Scientists from the United States, Mexico and more than 40 other countries are taking a stand against the Trump administration’s plans for a wall along the U.S.-Mexico border, saying it could have devastating consequences for a host of animal and plant species.
More than 2,700 scientists from 43 nations — including more than 600 from Mexico and 1,400 from the United States — have added their signatures to an article titled “Nature Divided, Scientists United: US-Mexico Border Wall Threatens Biological Diversity and Binational Conservation.”
Oregon State University researchers William Ripple and Christopher Wolf, both part of the Global Trophic Cascades Program of the Department of Forest Ecosystems and Society, are among the paper’s 18 co-authors. Robert Peters of Defenders of Wildlife is the lead author, and his collaborators include such distinguished scientists as Paul Ehrlich of Stanford University and Harvard’s Edward O. Wilson.
The article is being published today in BioScience, the journal of the American Institute of Biological Sciences. It outlines three major ways in which President Donald Trump’s proposed border wall — and existing barriers erected under previous administrations — could raise the risk of serious harm to sensitive species and damage international conservation efforts in the borderlands:
• The wall bypasses environmental laws: A 2005 measure called the Real ID Act allows the Department of Homeland Security to waive laws that could slow border wall construction, including the Endangered Species Act and National Environmental Policy Act. That means DHS is not required to study the potential environmental impacts of wall construction, take public input or mitigate damage to habitat.
• The wall eliminates, degrades and fragments habitat: The researchers estimate that the 1,954-mile border bisects the geographic ranges of more than 1,500 animals and plants, including 63 species considered vulnerable, endangered or critically endangered by the International Union for Conservation of Nature. That could be especially problematic for endangered animals such as the Mexican gray wolf and Sonoran pronghorn or creatures such as the jaguar and ocelot that have small residual populations in the United States.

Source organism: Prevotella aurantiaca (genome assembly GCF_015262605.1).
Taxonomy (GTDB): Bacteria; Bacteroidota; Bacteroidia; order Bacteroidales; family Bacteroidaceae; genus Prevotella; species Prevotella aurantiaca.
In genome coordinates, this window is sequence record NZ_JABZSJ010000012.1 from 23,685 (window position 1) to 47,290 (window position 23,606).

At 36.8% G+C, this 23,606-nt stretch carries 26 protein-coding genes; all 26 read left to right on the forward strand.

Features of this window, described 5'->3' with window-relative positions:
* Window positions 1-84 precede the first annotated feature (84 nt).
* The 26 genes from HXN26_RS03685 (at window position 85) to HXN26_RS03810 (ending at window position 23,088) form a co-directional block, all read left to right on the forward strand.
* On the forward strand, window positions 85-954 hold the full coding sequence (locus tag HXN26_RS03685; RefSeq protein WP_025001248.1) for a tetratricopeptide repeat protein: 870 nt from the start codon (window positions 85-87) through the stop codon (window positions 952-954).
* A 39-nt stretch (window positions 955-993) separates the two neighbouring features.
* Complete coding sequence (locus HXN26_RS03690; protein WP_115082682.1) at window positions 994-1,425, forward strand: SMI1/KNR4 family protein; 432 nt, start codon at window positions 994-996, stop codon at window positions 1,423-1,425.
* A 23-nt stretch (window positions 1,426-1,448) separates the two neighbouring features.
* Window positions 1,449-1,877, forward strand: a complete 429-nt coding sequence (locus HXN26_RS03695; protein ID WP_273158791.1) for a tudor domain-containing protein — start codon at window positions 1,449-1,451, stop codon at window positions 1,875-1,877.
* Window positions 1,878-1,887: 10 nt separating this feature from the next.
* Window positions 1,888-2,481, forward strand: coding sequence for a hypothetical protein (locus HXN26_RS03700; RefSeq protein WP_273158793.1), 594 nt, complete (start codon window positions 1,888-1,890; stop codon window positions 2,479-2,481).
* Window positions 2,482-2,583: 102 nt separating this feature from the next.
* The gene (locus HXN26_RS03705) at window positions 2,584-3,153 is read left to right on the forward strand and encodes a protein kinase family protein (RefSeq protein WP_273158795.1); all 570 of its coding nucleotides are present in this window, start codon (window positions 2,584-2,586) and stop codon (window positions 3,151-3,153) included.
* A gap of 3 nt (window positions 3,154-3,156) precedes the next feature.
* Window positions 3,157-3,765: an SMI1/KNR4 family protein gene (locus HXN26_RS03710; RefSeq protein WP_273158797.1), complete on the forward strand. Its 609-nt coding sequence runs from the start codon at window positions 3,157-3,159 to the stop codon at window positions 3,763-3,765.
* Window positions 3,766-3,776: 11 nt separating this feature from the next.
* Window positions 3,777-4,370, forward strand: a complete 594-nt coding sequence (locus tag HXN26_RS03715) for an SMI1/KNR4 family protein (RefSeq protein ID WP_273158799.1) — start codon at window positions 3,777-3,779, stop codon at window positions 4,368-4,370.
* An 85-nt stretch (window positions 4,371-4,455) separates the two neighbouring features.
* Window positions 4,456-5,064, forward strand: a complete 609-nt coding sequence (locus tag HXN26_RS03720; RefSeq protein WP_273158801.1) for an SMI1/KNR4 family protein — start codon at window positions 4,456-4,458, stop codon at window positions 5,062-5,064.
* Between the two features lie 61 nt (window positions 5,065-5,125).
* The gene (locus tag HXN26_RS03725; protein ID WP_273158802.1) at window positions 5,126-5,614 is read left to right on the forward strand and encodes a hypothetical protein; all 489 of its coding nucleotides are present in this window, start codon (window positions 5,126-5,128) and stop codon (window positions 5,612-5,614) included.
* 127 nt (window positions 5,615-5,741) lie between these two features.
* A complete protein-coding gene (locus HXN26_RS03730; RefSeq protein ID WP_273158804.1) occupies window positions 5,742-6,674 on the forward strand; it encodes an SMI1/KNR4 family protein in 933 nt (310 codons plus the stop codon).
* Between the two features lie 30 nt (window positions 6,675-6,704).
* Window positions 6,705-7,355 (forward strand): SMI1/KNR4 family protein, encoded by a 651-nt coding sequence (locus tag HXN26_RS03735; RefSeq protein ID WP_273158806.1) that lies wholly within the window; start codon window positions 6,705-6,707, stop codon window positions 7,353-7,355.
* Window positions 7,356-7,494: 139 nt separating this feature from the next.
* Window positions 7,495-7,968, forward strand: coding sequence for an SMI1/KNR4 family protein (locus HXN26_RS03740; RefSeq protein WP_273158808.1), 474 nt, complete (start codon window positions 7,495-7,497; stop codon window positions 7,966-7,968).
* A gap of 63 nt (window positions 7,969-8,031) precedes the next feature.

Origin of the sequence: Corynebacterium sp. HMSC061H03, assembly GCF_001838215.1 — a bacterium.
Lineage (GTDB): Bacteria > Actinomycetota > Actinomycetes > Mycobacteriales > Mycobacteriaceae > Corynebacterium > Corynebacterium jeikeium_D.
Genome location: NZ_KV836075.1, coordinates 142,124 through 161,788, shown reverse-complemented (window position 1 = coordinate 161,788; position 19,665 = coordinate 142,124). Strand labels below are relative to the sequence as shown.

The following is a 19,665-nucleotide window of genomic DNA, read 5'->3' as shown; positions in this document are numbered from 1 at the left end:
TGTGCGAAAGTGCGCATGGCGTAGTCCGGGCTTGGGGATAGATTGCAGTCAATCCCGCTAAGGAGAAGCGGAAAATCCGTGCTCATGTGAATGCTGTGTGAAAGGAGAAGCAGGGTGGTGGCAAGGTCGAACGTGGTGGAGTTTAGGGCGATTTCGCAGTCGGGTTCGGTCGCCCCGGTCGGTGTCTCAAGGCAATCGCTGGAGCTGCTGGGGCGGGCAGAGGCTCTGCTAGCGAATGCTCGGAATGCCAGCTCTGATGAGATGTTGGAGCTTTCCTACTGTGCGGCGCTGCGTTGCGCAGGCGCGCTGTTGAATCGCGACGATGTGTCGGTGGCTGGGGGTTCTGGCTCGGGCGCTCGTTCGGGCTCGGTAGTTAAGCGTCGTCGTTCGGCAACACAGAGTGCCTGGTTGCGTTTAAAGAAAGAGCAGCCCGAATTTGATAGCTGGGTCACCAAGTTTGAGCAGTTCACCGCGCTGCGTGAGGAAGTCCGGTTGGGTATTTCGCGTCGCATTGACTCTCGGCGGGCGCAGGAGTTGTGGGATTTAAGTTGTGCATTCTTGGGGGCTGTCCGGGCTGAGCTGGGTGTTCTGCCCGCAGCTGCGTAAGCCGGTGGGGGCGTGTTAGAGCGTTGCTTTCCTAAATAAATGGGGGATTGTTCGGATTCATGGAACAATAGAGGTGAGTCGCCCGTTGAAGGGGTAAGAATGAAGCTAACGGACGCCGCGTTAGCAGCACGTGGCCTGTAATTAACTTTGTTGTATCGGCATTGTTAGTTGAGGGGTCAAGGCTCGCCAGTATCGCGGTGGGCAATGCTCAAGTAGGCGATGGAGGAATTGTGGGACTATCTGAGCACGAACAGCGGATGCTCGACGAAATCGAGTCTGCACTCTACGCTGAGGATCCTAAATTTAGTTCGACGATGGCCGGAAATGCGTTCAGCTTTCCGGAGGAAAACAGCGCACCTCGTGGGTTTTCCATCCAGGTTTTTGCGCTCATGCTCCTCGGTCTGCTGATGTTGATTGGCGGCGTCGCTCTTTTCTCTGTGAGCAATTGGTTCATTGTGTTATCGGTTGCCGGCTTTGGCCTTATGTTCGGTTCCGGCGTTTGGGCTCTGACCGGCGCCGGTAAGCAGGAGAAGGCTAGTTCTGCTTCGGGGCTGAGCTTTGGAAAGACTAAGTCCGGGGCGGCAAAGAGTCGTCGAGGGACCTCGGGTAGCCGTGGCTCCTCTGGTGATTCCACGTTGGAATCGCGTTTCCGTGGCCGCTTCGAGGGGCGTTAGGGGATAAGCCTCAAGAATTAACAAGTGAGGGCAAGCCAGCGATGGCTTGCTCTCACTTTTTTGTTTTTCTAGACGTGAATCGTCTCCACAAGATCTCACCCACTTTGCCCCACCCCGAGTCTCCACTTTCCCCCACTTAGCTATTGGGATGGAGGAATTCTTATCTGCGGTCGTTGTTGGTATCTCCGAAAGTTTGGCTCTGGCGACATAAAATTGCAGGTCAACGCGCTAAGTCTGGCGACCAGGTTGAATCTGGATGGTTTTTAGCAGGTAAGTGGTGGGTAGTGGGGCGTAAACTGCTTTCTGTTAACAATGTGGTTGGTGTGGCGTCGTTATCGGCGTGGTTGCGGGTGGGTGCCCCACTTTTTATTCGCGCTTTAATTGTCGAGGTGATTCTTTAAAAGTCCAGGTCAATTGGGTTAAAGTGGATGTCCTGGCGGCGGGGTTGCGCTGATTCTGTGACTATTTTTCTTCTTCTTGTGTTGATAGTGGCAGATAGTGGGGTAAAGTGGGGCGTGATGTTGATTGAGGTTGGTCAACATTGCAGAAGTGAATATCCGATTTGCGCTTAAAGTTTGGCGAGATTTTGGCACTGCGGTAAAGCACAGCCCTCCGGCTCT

• The wall devalues conservation investment and scientific research: Millions of acres of habitat have been set aside by the U.S. and Mexican governments to protect sensitive species, including wildlife corridors created specifically to facilitate cross-border migration of animals. The wall undermines those objectives while diverting money from conservation to fund the construction of additional barriers. Scientists from both nations have reported being intimidated, harassed or delayed by border security officers.
The authors recommend a number of steps to address their concerns, from requiring DHS to follow existing environmental laws and work with conservation agencies on both sides of the border to facilitating research and mitigating environmental damage from wall construction.
Ripple, for one, believes it ought to be possible to secure the border without stopping the natural flow of animals back and forth.
“There might be certain types of technology that could help us with security without impeding wildlife movement — simple cameras at the border, or drones equipped with cameras,” he suggested.
When it comes to walls or fences, however, it’s difficult to make accommodations for free-roaming animal life.
“Not all border walls are impermeable to all species,” Ripple said, “but to large animals, even fences that are designed to keep out humans would keep most of those animals out as well.”
Ripple, who has done a lot of research on the complex interrelationships between multiple species within ecosystems — known as trophic cascades — has written a series of articles in scientific journals in recent years warning of severe threats to many of the world’s large mammals from habitat loss, overhunting and other pressures.
Late last year he attracted international attention as the lead author of “World Scientists’ Warning to Humanity: A Second Notice,” which marked the 25th anniversary of the original 1992 “World Scientists’ Warning to Humanity” with an updated look at the dire environmental challenges facing the planet. An online version of the article has now been co-signed by more than 20,000 scientists from 184 countries and has become one of the most-cited scientific papers in the world.
Ripple is crossing his fingers that his latest salvo will do something to soften the environmental impact of large-scale barrier construction on the U.S.-Mexico border.
“I hope our national leaders will listen to our conservation message,” he said, “but time will tell.”